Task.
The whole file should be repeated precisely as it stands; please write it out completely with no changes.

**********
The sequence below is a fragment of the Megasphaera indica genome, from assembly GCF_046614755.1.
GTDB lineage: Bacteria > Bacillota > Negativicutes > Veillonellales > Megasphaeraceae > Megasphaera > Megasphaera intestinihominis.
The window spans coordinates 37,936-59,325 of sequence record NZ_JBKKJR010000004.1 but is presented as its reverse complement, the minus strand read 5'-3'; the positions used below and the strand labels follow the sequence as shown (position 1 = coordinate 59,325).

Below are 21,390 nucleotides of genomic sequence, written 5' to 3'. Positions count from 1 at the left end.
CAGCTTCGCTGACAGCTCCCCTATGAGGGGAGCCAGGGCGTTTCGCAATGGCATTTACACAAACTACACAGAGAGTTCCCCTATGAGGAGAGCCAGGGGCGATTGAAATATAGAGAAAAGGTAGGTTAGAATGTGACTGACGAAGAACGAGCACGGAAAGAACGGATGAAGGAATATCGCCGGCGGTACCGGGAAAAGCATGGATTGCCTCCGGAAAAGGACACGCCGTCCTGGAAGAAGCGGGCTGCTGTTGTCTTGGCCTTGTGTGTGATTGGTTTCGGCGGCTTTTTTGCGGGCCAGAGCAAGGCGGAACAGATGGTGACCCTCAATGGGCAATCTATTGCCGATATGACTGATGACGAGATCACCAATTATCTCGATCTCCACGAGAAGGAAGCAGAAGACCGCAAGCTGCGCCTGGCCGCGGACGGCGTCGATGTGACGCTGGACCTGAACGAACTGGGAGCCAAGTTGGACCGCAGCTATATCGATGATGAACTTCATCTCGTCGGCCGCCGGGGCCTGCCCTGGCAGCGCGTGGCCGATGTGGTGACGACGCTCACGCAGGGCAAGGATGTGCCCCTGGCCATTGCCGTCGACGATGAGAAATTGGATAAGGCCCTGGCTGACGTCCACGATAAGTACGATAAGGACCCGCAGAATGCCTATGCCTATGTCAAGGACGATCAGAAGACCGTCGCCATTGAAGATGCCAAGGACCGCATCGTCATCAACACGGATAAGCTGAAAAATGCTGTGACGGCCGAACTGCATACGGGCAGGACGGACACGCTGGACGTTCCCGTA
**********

The sequence below is a fragment of the Megasphaera indica genome, from assembly GCF_046614755.1.
GTDB lineage: Bacteria > Bacillota > Negativicutes > Veillonellales > Megasphaeraceae > Megasphaera > Megasphaera intestinihominis.
The window spans coordinates 37,936-59,325 of sequence record NZ_JBKKJR010000004.1 but is presented as its reverse complement, the minus strand read 5'-3'; the positions used below and the strand labels follow the sequence as shown (position 1 = coordinate 59,325).

Below are 21,390 nucleotides of genomic sequence, written 5' to 3'. Positions count from 1 at the left end.
CAGCTTCGCTGACAGCTCCCCTATGAGGGGAGCCAGGGCGTTTCGCAATGGCATTTACACAAACTACACAGAGAGTTCCCCTATGAGGAGAGCCAGGGGCGATTGAAATATAGAGAAAAGGTAGGTTAGAATGTGACTGACGAAGAACGAGCACGGAAAGAACGGATGAAGGAATATCGCCGGCGGTACCGGGAAAAGCATGGATTGCCTCCGGAAAAGGACACGCCGTCCTGGAAGAAGCGGGCTGCTGTTGTCTTGGCCTTGTGTGTGATTGGTTTCGGCGGCTTTTTTGCGGGCCAGAGCAAGGCGGAACAGATGGTGACCCTCAATGGGCAATCTATTGCCGATATGACTGATGACGAGATCACCAATTATCTCGATCTCCACGAGAAGGAAGCAGAAGACCGCAAGCTGCGCCTGGCCGCGGACGGCGTCGATGTGACGCTGGACCTGAACGAACTGGGAGCCAAGTTGGACCGCAGCTATATCGATGATGAACTTCATCTCGTCGGCCGCCGGGGCCTGCCCTGGCAGCGCGTGGCCGATGTGGTGACGACGCTCACGCAGGGCAAGGATGTGCCCCTGGCCATTGCCGTCGACGATGAGAAATTGGATAAGGCCCTGGCTGACGTCCACGATAAGTACGATAAGGACCCGCAGAATGCCTATGCCTATGTCAAGGACGATCAGAAGACCGTCGCCATTGAAGATGCCAAGGACCGCATCGTCATCAACACGGATAAGCTGAAAAATGCTGTGACGGCCGAACTGCATACGGGCAGGACGGACACGCTGGACGTTCCCGTA